Two life insurance agents from the same insurance company had presented you with the same insurance policy that covers RM 500,000 in sum assured. But the premiums quoted by the two agents are hugely different. They are as follows:
The first agent, a veteran in the industry, has quoted you RM 300 per month. As for the second agent, he is your ‘buddy’ who quoted you RM 800 per month for the same exact policy. Which of the two agents would you buy your policy from today? Is it the first agent or the second agent?
The answer could possibly still be the second agent, your ‘buddy’. This is even if he had overquoted you significantly on the same exact insurance policy. Here, it is possible that either you are unaware of such mispricing or you like to be kind, nice, and supportive to your ‘buddy’. So in order to avoid such a mistake, I think you may compare similar quotes from at least 2-3 agents, before committing to purchase your next insurance policy.
Here is the idea. By all means, support our friends, but not at the expense of us as insurance consumers.
#4: Wrongful Nomination
There are a whole lot to expound on this. But here, I would just expound on the most common few. They are as follows:
First, it is an insurance nomination, made by a married person to his or her own parents. This is a mistake because the parents are not its legal beneficiaries, but are trustees to the sum assured of the policy.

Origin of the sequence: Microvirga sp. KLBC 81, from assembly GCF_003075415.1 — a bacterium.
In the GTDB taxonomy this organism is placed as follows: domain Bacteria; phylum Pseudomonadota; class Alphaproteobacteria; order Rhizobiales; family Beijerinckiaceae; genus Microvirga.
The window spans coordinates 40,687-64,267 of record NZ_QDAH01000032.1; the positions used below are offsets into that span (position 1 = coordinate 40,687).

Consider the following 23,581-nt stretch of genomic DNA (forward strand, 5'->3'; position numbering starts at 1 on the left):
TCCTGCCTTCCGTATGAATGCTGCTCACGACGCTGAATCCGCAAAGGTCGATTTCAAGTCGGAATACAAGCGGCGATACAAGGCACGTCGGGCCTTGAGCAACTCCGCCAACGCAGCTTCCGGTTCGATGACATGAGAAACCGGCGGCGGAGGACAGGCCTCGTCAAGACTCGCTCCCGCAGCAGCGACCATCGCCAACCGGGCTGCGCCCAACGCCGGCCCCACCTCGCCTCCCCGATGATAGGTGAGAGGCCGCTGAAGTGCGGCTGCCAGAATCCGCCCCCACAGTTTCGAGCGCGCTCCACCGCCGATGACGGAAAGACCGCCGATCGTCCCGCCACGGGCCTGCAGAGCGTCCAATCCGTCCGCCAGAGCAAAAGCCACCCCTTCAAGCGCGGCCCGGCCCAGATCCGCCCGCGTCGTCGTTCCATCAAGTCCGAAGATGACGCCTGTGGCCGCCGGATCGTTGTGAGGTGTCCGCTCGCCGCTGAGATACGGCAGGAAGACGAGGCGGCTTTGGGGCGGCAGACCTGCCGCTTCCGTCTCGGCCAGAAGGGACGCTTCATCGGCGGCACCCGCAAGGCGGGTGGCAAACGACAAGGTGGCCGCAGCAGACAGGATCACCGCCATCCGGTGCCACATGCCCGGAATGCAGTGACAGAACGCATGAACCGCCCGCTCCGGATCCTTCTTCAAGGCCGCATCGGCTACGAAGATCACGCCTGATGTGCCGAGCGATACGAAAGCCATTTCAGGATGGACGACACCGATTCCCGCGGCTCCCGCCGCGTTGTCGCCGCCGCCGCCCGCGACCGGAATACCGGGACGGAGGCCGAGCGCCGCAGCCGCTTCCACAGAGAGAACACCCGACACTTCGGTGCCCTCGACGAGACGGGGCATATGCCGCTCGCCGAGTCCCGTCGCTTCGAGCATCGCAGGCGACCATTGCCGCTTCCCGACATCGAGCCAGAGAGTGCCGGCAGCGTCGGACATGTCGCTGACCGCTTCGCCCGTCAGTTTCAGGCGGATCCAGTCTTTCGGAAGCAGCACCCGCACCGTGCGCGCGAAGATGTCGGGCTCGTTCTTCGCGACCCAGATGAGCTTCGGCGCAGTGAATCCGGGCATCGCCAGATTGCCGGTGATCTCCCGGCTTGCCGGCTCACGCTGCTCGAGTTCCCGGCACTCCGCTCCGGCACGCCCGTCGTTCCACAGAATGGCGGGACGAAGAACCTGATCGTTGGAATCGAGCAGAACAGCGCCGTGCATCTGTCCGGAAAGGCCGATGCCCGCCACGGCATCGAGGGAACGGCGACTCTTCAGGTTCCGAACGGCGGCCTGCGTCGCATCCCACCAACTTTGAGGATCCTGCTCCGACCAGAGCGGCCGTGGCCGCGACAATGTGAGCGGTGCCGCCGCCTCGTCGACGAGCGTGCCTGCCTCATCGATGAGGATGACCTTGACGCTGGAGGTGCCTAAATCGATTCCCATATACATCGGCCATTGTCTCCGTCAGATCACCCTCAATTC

So, if the life assured (buyer) passed on, the parents will receive the money and they are tasked to use the money to pay off his or her creditors, settle any taxes that are outstanding and distribute the balance to the rightful beneficiaries, like his or her spouse and children. The parents could be sued for misuse of funds if they failed to perform their tasks as trustees to these monies.
Second, it is an insurance nomination, made by a parent to a minor child. Whoa this is a big topic because a minor child could not receive money by himself due to him not attaining legal age to make banking transactions. So, in this case, the life assured should consider this and do proper estate planning, in order to care for his or her minor child or children.
As insurance nomination is a huge topic, I won’t expound it here. But here, I say that an insurance agent that is highly professional, is one that has well-rounded knowledge on estate planning matters. Such an agent is preferred, as compared to one who is not knowledgeable. If an agent is not well-versed with it, I think it is still okay, if he or she acknowledges this shortcoming and gets educated on it.
Otherwise, we can dismiss him or her as our insurance agent.
Conclusion: Beyond the 4 Mistakes
The above is a list of stories that I had gathered as an insurance consumer. Over here, I believe there are more mistakes that I did not cover in this article. Those would be left for another time. Here, the purpose for this article is to enable us, insurance consumers, to be smarter with our purchases so that we would make and build ourselves true financial safety nets to cover ourselves and loved ones.
By Ian Tai Financial content machine who blogs and hosts webinars with KC Lau.